Jesus heard that they had driven him out, and when he found him, he said, “Do you believe in the Son of Man?” He answered, “And who is he, sir? Tell me, so that I may believe in him.” Jesus said to him, “You have seen him, and the one speaking with you is he.” He said, “Lord, I believe.” And he worshiped him. Jesus said, “I came into this world for judgment so that those who do not see may see, and those who do see may become blind.” Some of the Pharisees near him heard this and said to him, “Surely we are not blind, are we?” Jesus said to them, “If you were blind, you would not have sin. But now that you say, ‘We see,’ your sin remains.”

Reflection- Marti Nodine:

In John 9:1-41 Christ heals a blind man with a bit of spit and an incantation about revealing God’s works through a sufferer. The parable’s theme—“Healing: Regaining Sight”—perhaps speaks to spiritual blindness as well as to physical blindness. Can we see past the obvious “flaws” in other human beings to the godliness and beauty they often project, despite great obstacles?

I struggle with a skeptical, if not outright cynical, outlook about our destructive human behavior. One source of comfort is the love and acceptance I feel from the Body of Christ at St. George. I am grateful for the general lack of negative gossip, backbiting, snarky comments and not-so-hidden agendas we might hold as individuals. Many in our congregation have dealt with great personal hardships and tragedies and have emerged with a purity of spirit, observable as a radiance from within, which touches and energizes us all.

Probably anyone at St. George is holier than I am, but volunteering at Christian Assistance Ministry is another uplifting influence in my life (aside from my being married to a truly spiritual man who is also my best friend and confessor.) To experience the warmth and graciousness of people who face one daunting day after another with little hope of lasting relief has truly opened my eyes to the saving power of forgiveness and acceptance. To share a smile, grasp a hand, exchange a hug or a prayer with a person who has stood in line for an hour to get a sandwich and a piece of fruit is a privilege. That person blesses me more than I can ever bless him or her.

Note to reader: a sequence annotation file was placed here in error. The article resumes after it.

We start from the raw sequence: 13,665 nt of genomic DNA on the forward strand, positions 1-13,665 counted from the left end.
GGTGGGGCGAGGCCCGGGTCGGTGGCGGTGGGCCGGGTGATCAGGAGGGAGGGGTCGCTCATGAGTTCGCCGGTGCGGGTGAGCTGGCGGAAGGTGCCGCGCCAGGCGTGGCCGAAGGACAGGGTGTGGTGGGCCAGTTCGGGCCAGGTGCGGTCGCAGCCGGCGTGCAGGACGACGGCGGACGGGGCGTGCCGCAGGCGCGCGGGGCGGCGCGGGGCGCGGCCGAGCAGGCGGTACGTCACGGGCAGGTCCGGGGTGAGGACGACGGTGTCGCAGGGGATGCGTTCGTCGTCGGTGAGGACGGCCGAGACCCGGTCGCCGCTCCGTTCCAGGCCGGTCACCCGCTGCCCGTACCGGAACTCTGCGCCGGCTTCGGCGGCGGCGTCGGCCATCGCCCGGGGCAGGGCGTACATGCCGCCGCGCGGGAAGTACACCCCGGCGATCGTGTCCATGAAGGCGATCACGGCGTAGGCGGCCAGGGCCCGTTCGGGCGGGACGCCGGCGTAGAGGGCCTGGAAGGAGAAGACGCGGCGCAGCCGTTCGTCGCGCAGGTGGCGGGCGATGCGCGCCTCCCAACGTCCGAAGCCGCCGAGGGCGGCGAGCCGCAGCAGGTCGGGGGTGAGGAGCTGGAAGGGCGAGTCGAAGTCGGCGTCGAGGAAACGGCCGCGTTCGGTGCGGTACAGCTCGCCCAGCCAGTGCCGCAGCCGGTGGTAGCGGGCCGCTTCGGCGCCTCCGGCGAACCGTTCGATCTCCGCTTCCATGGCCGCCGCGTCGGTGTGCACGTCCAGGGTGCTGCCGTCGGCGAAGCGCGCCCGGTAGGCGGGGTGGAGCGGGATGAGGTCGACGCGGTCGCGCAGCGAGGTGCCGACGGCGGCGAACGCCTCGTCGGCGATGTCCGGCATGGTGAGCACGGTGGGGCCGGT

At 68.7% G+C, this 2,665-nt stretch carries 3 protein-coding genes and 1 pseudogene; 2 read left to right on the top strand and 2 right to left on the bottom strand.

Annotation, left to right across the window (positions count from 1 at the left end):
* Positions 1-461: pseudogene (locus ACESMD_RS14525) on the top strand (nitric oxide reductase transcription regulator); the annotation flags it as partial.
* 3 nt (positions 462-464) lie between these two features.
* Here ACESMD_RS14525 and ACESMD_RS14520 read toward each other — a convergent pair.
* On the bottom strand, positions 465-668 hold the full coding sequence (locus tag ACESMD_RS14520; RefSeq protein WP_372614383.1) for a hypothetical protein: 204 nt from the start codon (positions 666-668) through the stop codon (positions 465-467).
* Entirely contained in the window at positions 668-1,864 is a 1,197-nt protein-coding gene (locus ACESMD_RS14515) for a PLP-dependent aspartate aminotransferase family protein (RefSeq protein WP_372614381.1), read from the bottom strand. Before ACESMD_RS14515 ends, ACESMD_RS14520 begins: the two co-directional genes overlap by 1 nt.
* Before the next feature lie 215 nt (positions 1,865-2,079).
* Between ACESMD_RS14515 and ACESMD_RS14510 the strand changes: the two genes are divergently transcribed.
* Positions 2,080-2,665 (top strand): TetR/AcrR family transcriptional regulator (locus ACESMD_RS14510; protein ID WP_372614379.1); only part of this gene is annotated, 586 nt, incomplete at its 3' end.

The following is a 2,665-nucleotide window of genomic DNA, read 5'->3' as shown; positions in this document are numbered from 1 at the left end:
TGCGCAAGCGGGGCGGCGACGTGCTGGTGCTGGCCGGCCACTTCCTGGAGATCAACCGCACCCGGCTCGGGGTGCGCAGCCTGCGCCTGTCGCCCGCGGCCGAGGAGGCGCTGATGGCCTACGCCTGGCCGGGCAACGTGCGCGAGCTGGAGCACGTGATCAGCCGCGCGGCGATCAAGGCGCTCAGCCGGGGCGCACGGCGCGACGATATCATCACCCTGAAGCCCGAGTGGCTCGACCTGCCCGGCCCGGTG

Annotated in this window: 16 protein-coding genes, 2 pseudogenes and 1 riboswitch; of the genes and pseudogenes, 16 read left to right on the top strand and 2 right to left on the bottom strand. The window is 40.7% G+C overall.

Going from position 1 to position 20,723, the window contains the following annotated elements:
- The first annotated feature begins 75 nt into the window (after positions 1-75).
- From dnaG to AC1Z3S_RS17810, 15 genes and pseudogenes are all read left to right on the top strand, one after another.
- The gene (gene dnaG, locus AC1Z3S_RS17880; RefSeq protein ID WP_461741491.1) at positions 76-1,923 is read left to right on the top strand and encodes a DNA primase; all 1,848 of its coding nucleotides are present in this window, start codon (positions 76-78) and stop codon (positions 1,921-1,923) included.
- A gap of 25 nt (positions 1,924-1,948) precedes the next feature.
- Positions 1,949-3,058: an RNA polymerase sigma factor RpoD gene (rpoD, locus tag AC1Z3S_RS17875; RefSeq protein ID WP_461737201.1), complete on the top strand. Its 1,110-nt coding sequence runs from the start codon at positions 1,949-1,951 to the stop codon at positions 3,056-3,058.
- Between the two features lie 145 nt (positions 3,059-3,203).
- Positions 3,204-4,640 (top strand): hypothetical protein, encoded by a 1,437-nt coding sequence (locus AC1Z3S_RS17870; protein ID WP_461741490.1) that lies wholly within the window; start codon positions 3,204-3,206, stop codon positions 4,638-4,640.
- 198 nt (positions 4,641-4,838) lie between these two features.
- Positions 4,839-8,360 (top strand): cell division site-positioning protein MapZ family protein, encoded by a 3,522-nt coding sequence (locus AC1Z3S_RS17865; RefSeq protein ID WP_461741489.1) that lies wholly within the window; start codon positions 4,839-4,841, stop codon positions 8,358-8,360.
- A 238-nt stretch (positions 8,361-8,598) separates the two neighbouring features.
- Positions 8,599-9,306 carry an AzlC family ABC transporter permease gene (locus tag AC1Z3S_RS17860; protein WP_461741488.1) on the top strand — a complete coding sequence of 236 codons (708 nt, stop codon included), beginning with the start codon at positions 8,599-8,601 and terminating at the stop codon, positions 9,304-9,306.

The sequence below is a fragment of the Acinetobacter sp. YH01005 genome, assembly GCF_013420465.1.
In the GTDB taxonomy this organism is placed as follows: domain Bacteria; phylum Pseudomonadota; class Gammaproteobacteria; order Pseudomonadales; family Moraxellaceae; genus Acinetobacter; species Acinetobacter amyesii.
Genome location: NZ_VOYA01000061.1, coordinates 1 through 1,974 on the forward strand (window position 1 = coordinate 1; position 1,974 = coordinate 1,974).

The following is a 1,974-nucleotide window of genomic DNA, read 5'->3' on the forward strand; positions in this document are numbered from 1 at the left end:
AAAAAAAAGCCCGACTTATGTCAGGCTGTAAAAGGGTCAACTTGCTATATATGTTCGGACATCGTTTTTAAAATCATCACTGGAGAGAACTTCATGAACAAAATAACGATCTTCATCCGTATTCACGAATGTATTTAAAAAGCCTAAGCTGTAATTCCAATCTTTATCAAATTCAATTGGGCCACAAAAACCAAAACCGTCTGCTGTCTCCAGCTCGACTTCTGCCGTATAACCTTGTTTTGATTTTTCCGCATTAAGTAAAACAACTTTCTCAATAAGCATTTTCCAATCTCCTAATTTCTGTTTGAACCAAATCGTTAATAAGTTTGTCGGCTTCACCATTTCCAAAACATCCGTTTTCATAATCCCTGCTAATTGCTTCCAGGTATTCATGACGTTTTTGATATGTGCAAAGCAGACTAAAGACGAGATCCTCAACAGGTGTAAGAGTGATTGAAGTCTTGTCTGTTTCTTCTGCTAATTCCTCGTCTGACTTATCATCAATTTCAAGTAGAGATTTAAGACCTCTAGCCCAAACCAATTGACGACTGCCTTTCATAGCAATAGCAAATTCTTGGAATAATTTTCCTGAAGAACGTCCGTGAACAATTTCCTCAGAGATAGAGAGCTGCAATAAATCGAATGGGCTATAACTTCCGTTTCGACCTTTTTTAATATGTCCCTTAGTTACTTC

I am grateful that St. George offers many chances  to celebrate Christ through service.

Reflection: Therese Trahan-Edussuriya:

Jesus said, “I am the Light of the world.”  Where do we find the Light?  It will never be extinguished.  In some situations, the Light seems hard to find. See beyond the apparent darkness, with your true sight – the eyes of your heart.  

How do we reflect the Light of Christ? Our reflection can bring new sight to those who have been blind, shrouded in darkness. The beauty is that as we reflect the Light, we become transformed by it, until we are the Light. Become the Light, and pierce through the shrouds.

The definition of faith is believing in things unseen, but evidence for our faith is all around. The man in our story was healed and this led him to believe in Christ. However, what of those who are shown, yet refuse to accept?  They ignore what is in their sight, just as the Pharisees refused to believe. Perhaps the refusal to accept is rooted in fear of persecution or judgement. The man who had been given sight was cast out – judged – for something which others knew nothing of. His parents feared speaking that which those in power did not want to hear. Who or what holds power over our sight? Can we challenge preconceived notions accepted by society and dare to see differently? When we trust in the only One who has the right to judge, we truly see for the first time.

Sight is more than our physical eyes. What is it that we have been blind to? Is now the time to be restored to wholeness? Are we ready to see that which we could not see? Pray that He open our eyes in His perfect timing. And when that moment comes, allow your new sight to be used for his glory.